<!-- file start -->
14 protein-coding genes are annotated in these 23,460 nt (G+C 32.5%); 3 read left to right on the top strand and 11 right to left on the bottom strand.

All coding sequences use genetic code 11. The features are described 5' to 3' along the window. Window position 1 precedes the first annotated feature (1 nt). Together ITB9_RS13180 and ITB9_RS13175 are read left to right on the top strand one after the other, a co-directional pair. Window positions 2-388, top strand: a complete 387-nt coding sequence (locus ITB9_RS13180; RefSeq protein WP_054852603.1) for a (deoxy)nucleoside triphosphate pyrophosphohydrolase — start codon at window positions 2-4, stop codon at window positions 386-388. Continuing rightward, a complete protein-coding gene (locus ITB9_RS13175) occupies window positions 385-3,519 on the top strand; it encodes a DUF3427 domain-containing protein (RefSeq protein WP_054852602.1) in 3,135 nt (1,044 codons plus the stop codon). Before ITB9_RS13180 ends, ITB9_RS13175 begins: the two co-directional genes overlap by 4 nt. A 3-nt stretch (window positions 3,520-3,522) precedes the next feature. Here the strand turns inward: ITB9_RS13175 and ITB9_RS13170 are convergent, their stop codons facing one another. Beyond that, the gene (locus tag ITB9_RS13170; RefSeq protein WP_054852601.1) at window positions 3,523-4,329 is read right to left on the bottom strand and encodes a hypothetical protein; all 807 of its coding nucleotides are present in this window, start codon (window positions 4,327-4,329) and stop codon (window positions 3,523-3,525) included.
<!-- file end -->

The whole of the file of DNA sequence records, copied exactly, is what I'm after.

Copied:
14 protein-coding genes are annotated in these 23,460 nt (G+C 32.5%); 3 read left to right on the top strand and 11 right to left on the bottom strand.

All coding sequences use genetic code 11. The features are described 5' to 3' along the window. Window position 1 precedes the first annotated feature (1 nt). Together ITB9_RS13180 and ITB9_RS13175 are read left to right on the top strand one after the other, a co-directional pair. Window positions 2-388, top strand: a complete 387-nt coding sequence (locus ITB9_RS13180; RefSeq protein WP_054852603.1) for a (deoxy)nucleoside triphosphate pyrophosphohydrolase — start codon at window positions 2-4, stop codon at window positions 386-388. Continuing rightward, a complete protein-coding gene (locus ITB9_RS13175) occupies window positions 385-3,519 on the top strand; it encodes a DUF3427 domain-containing protein (RefSeq protein WP_054852602.1) in 3,135 nt (1,044 codons plus the stop codon). Before ITB9_RS13180 ends, ITB9_RS13175 begins: the two co-directional genes overlap by 4 nt. A 3-nt stretch (window positions 3,520-3,522) precedes the next feature. Here the strand turns inward: ITB9_RS13175 and ITB9_RS13170 are convergent, their stop codons facing one another. Beyond that, the gene (locus tag ITB9_RS13170; RefSeq protein WP_054852601.1) at window positions 3,523-4,329 is read right to left on the bottom strand and encodes a hypothetical protein; all 807 of its coding nucleotides are present in this window, start codon (window positions 4,327-4,329) and stop codon (window positions 3,523-3,525) included.